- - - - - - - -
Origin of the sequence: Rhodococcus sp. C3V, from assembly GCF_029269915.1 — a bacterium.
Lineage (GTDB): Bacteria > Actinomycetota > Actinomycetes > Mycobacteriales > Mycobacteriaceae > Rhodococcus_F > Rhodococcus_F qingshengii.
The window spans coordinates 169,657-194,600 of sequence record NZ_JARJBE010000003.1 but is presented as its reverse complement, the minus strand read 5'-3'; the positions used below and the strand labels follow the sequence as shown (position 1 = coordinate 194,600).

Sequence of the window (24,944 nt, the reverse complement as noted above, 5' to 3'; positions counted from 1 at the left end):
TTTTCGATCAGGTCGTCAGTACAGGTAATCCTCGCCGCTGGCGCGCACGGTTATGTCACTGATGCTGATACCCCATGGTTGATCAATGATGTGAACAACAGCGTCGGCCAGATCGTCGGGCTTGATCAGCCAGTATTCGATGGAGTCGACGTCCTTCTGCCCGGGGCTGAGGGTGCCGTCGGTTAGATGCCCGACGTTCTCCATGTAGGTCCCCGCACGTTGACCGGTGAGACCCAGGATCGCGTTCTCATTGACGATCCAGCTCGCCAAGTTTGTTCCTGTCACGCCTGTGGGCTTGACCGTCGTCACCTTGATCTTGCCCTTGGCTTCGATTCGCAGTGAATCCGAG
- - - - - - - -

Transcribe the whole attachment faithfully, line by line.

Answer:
Origin of the sequence: Rhodococcus sp. C3V, from assembly GCF_029269915.1 — a bacterium.
Lineage (GTDB): Bacteria > Actinomycetota > Actinomycetes > Mycobacteriales > Mycobacteriaceae > Rhodococcus_F > Rhodococcus_F qingshengii.
The window spans coordinates 169,657-194,600 of sequence record NZ_JARJBE010000003.1 but is presented as its reverse complement, the minus strand read 5'-3'; the positions used below and the strand labels follow the sequence as shown (position 1 = coordinate 194,600).

Sequence of the window (24,944 nt, the reverse complement as noted above, 5' to 3'; positions counted from 1 at the left end):
TTTTCGATCAGGTCGTCAGTACAGGTAATCCTCGCCGCTGGCGCGCACGGTTATGTCACTGATGCTGATACCCCATGGTTGATCAATGATGTGAACAACAGCGTCGGCCAGATCGTCGGGCTTGATCAGCCAGTATTCGATGGAGTCGACGTCCTTCTGCCCGGGGCTGAGGGTGCCGTCGGTTAGATGCCCGACGTTCTCCATGTAGGTCCCCGCACGTTGACCGGTGAGACCCAGGATCGCGTTCTCATTGACGATCCAGCTCGCCAAGTTTGTTCCTGTCACGCCTGTGGGCTTGACCGTCGTCACCTTGATCTTGCCCTTGGCTTCGATTCGCAGTGAATCCGAG